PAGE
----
Pipeline work won't disrupt traffic this year
An extension of Kinsman Road is under construction, with the pipeline planned for its right-of-way
The first pieces of the Willamette Water Supply Program (WWSP) pipeline have been laid in the Kinsman Road Extension project.
Created by the Tualatin Valley Water District (TVWD) and the City of Hillsboro, the WWSP is going to tap into the mid-Willamette River at Wilsonville to create additional water supply source for the TVWD and Hillsboro. Although the pipeline will run through Wilsonville, the City of Wilsonville won't be paying for construction or using the water. The City is, however, partnering with WWSP and funding the $8.3 million Kinsman Road Extension. Negotiations with the WWDP about compensation for the use of the Wilsonville water treatment plant and for other inconveniences the City will undergo are ongoing.
Design for the WWSP started in January 2014 and has been in various phases of design with construction starting in 2016. Despite the City of Tualatin opting out in August and the City of Beaverton still deliberating if they want to be involved in the project, the first steps in the regional water system partnership to supply additional water to the area are underway.
Starting with its intake source at the Wilsonville water treatment plant in the mid-Willamette, the nearly 30-mile stretch of mostly 66-inch diameter water pipeline will have water storage tanks and water intake improvements to the existing water treatment plant.
The construction project began in July with work to extend Kinsman Road, combining existing infrastructure projects to help minimize congestion and reduce expenditures by not having multiple construction crews and management agencies, according to WWSP Media and Community Relations Coordinator Marlys Mock.
For the Kinsman project, a nearly half-mile extension of Kinsman Road, north of Barber Street to Boeckman Road, is set to improve north-south access, improve freight and residential mobility and add bike lanes, sidewalks and nature crossings.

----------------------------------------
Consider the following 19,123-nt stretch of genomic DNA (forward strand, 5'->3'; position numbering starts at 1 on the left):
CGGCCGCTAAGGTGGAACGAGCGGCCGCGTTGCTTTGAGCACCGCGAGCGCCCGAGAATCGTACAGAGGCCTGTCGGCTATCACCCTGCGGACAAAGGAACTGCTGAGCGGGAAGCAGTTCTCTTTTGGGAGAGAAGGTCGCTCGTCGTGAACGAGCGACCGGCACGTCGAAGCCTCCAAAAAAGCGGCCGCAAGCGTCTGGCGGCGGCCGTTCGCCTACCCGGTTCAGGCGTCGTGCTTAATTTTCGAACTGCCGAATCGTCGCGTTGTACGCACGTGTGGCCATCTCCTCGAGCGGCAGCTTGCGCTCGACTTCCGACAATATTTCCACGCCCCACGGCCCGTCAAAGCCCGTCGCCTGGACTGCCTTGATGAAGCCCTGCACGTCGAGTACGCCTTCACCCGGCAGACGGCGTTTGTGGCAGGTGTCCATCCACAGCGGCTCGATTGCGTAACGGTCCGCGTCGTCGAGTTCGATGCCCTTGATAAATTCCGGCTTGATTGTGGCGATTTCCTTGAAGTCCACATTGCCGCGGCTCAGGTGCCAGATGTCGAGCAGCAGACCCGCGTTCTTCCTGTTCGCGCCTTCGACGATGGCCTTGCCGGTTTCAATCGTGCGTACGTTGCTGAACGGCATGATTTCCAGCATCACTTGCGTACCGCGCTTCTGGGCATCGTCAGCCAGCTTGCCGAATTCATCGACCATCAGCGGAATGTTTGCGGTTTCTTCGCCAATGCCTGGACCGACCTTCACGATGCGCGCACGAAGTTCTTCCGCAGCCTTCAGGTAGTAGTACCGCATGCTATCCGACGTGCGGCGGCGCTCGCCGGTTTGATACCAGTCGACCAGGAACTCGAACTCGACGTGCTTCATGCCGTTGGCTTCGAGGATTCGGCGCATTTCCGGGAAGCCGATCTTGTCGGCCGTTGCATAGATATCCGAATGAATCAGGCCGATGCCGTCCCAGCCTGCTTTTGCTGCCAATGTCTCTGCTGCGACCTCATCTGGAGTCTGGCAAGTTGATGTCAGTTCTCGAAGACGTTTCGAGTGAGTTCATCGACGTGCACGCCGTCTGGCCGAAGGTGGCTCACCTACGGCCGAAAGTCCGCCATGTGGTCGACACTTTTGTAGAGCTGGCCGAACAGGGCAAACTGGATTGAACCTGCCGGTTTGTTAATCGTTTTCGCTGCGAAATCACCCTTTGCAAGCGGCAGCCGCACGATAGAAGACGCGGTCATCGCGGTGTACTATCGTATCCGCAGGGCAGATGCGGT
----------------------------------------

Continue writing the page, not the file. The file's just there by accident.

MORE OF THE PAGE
While roadway infrastructure is being added, an upsized sanitary sewer pipe as well as a section of the WWSP water pipeline will be installed in the right-of-way. The estimated $8.3 million Kinsman project is being funded by the City of Wilsonville with partial federal aid assistance from the Federal Highway Administration, providing $3.6 through a combination of two federal grants.
"This cost includes design, property acquisition, permitting and construction for the roadway project," Civil Engineer Zach Weigel said. "The project also includes upsizing and relocation of a sanitary sewer pipe at an additional total estimated cost of $1.4 million of which no federal grant money is included."
One of the City's WWSP project advisors, Mike Kohlhoff, said that the City is still in negotiations with the WWSP about compensation for the use of the water treatment plant and for other inconveniences the City will undergo. Kohlhoff said that they hope to reach an agreement by the end of the year but that there is no set timeline.
Whatever the negotiated figure comes out to be, according to Mock, the project is taking advantage of every cost-cutting measure available without sacrificing quality, including using Portland-based Northwest Pipe Company. By using the local company, the project is saving trucking costs while hauling the 66-inch pipes, benefitting the local economy.
Although the WWSP is priced in total at $1.2 billion, Wilsonville taxpayers shouldn't be concerned about their taxes increasing.
"It's not paid by taxes at all," Mock said. "The project is funded by ratepayers in the TVWD and City of Hillsboro service district area and there's going to be a bond spread out over time."